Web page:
‘Wired’ highlights Tel Aviv start-ups

Israeli start-up companies are excellent models of leading businesses in their field, according to an article in prominent technology magazine, Wired. In its September 2011 print edition, the award-winning magazine highlights Tel Aviv’s Top 11 start-ups. They are: The Gifts …

Israeli start-up companies are excellent models of leading businesses in their field, according to an article in prominent technology magazine, Wired. In its September 2011 print edition, the award-winning magazine highlights Tel Aviv’s Top 11 start-ups.

They are: The Gifts Project, Face.com, Wibiya, Onavo, Billguard, Snaptu, Any.do, Soluto, Boxee, Taykey and Rank Above.

Guy Rosen of Onavo

Guy Rosen of Onavo.

Israeli start-up companies regularly top headlines. ISRAEL21c has written about many of Israel’s extraordinary high-tech successes for over a decade. And following the publication of Start-Up Nation, media from across the globe also turned the spotlight on the country’s high-tech specialization.

Now, Wired chose to highlight Tel Aviv as one of the world’s ‘hot digital cities.’ The list of the Top 11 start-ups in Tel Aviv is part of the magazine’s first annual guide to Europe’s rising stars.

“The entrepreneurial spirit is boosted by an intense commitment to R&D — the country reinvests about 4.5 per cent of its output in civilian research, making it number one in the world for R&D as a percentage of GDP,” reports the magazine. “In 2010, Israel’s technology exports hit $28.5 billion, 35 percent of overseas sales. Israeli companies comprise the biggest non-US block on the Nasdaq exchange. And the country is home to R&D departments of some of the world’s biggest tech companies, including Google, Microsoft, Oracle and Intel.”

Wired‘s list focused on The Gifts Project, which sells plug-ins, standalone sites and white-box software that allow people to buy a group present for a friend online. It also included Wibiya, an easy-to-install and easily customizable apps for website owners to add to their sites; Face.com, a face recognition software; Onavo, smartphone apps that cut travellers’ roaming fees; Billguard, scans customers’ online credit-card and utility bills for errors, hidden fees, scams and fraud; Snaptu, a service that turns internet enabled phones into smartphones by running apps in the cloud; Any.do, expected to launch an app that will use voice recognition and semantic analysis to translate commands into actions; Soluto, uses crowdsourcing to improve PC performance; Boxee, relays rich media from the internet and a user’s home collection to their television; Taykey, business-to-business provider that tracks internet trends in real-time, giving advertisers more accurate data about their customers’ interests; and Rank Above, search-engine optimisation for companies whose websites extend to thousands or millions of pages.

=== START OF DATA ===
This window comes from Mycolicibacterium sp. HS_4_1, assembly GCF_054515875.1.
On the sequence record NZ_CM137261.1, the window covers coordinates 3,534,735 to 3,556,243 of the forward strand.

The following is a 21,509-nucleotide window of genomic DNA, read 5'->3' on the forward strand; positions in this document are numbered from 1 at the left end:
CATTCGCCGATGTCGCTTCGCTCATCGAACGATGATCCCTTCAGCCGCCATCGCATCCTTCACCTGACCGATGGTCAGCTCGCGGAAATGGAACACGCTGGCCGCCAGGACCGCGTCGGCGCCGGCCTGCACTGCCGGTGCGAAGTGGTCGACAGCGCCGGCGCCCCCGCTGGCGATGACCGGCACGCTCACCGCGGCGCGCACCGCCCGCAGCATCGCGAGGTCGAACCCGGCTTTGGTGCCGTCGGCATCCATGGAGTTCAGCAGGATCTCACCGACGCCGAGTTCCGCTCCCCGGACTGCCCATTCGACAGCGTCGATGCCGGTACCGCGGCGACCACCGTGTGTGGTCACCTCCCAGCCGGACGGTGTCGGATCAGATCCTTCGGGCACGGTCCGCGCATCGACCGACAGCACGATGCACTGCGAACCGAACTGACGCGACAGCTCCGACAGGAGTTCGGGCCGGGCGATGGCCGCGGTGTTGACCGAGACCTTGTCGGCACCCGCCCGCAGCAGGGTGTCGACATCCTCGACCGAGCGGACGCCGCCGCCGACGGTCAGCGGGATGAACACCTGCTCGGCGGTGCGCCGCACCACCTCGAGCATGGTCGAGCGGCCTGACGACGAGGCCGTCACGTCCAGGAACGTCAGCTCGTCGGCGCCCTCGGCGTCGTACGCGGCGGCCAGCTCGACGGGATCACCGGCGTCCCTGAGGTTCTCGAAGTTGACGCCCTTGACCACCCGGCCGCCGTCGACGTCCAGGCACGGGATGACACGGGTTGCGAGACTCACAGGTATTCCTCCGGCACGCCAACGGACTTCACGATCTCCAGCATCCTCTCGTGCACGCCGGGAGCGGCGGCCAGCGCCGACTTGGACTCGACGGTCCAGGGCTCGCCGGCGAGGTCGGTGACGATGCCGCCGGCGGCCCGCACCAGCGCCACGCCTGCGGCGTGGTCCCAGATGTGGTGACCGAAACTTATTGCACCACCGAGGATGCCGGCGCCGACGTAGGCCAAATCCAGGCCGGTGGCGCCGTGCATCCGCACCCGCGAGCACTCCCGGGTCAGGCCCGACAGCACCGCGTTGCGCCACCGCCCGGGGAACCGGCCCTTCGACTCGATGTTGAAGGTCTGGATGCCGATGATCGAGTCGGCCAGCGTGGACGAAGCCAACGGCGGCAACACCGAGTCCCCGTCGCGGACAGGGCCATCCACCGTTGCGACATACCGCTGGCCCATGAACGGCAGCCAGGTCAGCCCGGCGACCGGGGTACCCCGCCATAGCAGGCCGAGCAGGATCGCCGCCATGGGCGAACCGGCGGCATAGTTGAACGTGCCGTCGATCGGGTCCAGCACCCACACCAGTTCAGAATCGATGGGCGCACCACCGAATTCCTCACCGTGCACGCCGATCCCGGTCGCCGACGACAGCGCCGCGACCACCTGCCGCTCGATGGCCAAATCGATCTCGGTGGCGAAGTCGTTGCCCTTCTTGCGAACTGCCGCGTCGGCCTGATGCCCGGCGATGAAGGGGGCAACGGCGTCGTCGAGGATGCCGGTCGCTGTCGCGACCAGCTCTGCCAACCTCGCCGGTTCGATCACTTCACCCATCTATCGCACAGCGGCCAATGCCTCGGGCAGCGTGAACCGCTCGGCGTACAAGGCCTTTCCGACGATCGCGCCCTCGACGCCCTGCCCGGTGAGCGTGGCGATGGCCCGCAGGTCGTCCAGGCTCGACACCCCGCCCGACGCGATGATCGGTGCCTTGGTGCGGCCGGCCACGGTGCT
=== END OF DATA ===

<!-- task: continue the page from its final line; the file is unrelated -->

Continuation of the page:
About Viva Sarah Press

Viva Sarah Press is an associate editor and writer at ISRAEL21c. She has extensive experience in reporting/editing in the print, online and broadcast fields. Her work has been published by international media outlets including Israel Television, CNN, Reuters, The Jerusalem Post and Time Out.